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Supposedly vs. Supposably


[suh b-mish-uh n] /səbˈmɪʃ ən/
an act or instance of submitting.
the condition of having submitted.
submissive conduct or attitude.
something that is submitted, as an application.
Law. an agreement between parties involved in a dispute, to abide by the decision of an arbitrator or arbitrators.
Origin of submission
late Middle English
1375-1425; late Middle English < Latin submissiōn- (stem of submissiō) a letting down. See sub-, mission
Related forms
nonsubmission, noun
presubmission, noun
resubmission, noun Unabridged
Based on the Random House Dictionary, © Random House, Inc. 2015.
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Examples from the Web for submission
Contemporary Examples
Historical Examples
  • I will not yield, I will not make my submission, I will defend my book by a fresh one.

  • She was maintaining that calm level of submission to fate which had been her lifelong habit.

    The Spenders Harry Leon Wilson
  • But these complaisant men soon repented of their submission.

    The River War Winston S. Churchill
  • She could only wait, and it took all the patience and submission she could find.

    Weighed and Wanting George MacDonald
  • He made his submission a few days later than the appointed time.

    A History of England Charles Oman
British Dictionary definitions for submission


an act or instance of submitting
something submitted; a proposal, argument, etc
the quality or condition of being submissive to another
the act of referring a document, etc, for the consideration of someone else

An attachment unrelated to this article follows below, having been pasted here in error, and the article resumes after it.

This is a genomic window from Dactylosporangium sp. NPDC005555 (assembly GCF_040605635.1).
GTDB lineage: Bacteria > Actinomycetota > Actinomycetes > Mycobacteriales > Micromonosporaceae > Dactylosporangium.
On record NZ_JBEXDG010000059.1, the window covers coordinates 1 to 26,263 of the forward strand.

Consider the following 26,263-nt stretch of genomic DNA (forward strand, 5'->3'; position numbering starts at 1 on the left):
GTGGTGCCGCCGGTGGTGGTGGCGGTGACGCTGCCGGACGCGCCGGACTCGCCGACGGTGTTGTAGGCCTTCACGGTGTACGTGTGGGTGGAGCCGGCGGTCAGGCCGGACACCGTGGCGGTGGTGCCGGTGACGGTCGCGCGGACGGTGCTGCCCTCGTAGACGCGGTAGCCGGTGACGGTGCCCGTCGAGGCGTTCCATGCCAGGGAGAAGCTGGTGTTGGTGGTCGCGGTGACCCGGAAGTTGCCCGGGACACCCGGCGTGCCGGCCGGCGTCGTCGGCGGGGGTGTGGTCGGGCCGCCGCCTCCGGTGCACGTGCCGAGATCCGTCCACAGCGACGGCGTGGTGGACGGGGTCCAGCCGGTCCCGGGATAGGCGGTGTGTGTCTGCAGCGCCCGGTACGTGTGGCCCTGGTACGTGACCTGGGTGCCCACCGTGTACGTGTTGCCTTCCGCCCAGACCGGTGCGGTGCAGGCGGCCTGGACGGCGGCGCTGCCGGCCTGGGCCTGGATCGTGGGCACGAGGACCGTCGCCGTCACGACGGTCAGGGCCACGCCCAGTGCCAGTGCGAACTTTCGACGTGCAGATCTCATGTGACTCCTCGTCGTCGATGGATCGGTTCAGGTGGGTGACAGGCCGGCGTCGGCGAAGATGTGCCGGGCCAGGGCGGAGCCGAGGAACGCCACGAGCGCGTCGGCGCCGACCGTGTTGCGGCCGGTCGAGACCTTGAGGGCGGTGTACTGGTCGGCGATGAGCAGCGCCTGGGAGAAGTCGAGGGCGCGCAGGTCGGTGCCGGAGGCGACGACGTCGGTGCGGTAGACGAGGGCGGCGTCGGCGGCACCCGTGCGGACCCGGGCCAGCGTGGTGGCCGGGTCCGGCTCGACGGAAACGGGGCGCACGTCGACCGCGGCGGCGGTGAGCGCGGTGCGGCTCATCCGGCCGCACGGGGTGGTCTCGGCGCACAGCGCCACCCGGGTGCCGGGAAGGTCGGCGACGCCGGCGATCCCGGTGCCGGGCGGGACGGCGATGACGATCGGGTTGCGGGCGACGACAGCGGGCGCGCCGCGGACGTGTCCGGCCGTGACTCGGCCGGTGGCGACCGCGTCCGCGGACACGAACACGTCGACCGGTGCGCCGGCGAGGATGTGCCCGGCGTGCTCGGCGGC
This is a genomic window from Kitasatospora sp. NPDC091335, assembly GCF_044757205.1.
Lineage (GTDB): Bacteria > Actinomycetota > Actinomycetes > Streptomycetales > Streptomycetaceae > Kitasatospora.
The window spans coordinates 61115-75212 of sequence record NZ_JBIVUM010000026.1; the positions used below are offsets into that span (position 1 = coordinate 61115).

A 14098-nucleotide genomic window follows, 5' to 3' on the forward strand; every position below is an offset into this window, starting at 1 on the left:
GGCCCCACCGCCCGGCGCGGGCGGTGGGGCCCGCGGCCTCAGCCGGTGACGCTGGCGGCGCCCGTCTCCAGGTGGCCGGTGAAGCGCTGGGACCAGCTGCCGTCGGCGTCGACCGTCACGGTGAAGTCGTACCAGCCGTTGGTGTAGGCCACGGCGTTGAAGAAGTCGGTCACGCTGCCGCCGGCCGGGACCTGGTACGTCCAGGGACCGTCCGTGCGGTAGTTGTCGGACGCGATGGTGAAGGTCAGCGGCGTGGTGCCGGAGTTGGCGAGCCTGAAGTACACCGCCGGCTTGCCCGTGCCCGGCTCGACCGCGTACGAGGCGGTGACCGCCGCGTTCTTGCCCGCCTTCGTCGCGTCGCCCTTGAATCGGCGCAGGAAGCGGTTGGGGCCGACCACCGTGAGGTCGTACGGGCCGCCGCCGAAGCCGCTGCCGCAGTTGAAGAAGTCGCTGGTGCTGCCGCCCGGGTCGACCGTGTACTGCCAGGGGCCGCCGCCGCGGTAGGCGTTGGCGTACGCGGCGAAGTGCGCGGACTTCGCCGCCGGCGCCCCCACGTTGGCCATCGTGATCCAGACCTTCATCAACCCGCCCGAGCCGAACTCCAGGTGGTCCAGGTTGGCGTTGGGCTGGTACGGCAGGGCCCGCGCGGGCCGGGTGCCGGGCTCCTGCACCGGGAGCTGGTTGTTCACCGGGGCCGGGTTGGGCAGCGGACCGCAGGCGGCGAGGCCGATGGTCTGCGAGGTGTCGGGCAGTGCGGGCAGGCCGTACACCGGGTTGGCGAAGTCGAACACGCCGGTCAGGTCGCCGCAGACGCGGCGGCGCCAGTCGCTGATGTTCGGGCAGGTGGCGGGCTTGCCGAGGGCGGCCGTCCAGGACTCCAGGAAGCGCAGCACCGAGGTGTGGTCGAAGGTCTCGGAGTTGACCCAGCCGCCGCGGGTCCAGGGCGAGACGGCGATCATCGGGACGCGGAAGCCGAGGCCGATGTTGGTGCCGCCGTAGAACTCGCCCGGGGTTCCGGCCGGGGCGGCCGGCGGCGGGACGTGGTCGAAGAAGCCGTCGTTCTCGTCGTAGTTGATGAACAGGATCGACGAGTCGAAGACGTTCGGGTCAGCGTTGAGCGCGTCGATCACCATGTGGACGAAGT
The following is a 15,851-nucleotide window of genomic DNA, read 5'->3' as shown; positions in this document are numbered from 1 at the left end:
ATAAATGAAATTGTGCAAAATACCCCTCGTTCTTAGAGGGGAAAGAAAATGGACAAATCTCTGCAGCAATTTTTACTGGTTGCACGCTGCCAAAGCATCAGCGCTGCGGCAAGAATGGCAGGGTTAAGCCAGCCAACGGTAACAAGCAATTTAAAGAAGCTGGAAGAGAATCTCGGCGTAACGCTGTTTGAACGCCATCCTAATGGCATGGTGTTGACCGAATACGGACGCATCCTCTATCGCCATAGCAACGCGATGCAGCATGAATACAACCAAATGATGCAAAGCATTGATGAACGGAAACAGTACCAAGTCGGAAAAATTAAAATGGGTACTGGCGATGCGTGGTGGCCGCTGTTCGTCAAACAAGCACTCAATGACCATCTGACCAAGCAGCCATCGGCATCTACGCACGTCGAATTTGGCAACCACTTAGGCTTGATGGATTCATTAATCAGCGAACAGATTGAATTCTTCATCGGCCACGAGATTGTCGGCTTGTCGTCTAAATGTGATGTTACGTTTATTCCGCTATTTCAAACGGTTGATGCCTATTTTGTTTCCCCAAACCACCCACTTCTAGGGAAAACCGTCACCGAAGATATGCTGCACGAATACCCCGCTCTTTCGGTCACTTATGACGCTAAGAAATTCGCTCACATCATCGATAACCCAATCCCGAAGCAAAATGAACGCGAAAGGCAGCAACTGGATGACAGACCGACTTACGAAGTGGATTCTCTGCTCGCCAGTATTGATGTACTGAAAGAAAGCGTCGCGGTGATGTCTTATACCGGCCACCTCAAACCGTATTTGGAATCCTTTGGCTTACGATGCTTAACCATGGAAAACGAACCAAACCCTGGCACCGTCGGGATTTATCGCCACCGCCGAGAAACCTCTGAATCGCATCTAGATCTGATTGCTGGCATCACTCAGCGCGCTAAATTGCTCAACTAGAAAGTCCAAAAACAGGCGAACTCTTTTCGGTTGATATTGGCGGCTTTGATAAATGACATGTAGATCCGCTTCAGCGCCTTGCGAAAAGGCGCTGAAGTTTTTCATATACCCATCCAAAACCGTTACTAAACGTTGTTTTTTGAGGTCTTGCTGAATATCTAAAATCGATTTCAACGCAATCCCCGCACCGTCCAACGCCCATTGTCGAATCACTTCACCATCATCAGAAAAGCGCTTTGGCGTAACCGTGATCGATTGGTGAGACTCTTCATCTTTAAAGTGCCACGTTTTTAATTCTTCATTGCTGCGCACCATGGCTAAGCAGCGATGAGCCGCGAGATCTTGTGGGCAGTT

1. an agreement by the parties to a dispute to refer the matter to arbitration
  2. the instrument referring a disputed matter to arbitration
(in wrestling) the act of causing such pain to one's opponent that he submits Compare fall (sense 48)
(archaic) a confession of error
Collins English Dictionary - Complete & Unabridged 2012 Digital Edition
© William Collins Sons & Co. Ltd. 1979, 1986 © HarperCollins
Publishers 1998, 2000, 2003, 2005, 2006, 2007, 2009, 2012
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Word Origin and History for submission

late 14c., "act of referring to a third party for judgment or decision," from Old French submission, from Latin submissionem (nominative submissio) "a lowering, sinking, yielding," noun of action from past participle stem of submittere "lower, reduce, yield" (see submit). Sense of "humble obedience" is first recorded mid-15c. Modern French submission has been replaced by doublet soumission.

Online Etymology Dictionary, © 2010 Douglas Harper
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